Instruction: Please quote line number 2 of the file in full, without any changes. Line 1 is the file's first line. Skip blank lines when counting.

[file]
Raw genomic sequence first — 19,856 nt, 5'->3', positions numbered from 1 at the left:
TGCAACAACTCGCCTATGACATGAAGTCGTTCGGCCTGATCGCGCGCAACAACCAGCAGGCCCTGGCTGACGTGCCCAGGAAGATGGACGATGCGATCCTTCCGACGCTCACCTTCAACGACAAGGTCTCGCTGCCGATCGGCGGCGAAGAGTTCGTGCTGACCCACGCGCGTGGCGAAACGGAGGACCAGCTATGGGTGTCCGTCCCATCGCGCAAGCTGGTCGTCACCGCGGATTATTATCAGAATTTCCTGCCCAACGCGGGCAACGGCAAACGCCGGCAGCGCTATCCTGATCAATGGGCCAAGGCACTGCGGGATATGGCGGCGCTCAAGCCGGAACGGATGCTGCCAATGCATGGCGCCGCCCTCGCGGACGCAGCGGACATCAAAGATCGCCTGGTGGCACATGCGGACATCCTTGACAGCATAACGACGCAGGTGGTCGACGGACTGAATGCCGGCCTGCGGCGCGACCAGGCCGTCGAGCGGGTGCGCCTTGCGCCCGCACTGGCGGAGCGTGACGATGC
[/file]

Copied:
TGCAACAACTCGCCTATGACATGAAGTCGTTCGGCCTGATCGCGCGCAACAACCAGCAGGCCCTGGCTGACGTGCCCAGGAAGATGGACGATGCGATCCTTCCGACGCTCACCTTCAACGACAAGGTCTCGCTGCCGATCGGCGGCGAAGAGTTCGTGCTGACCCACGCGCGTGGCGAAACGGAGGACCAGCTATGGGTGTCCGTCCCATCGCGCAAGCTGGTCGTCACCGCGGATTATTATCAGAATTTCCTGCCCAACGCGGGCAACGGCAAACGCCGGCAGCGCTATCCTGATCAATGGGCCAAGGCACTGCGGGATATGGCGGCGCTCAAGCCGGAACGGATGCTGCCAATGCATGGCGCCGCCCTCGCGGACGCAGCGGACATCAAAGATCGCCTGGTGGCACATGCGGACATCCTTGACAGCATAACGACGCAGGTGGTCGACGGACTGAATGCCGGCCTGCGGCGCGACCAGGCCGTCGAGCGGGTGCGCCTTGCGCCCGCACTGGCGGAGCGTGACGATGC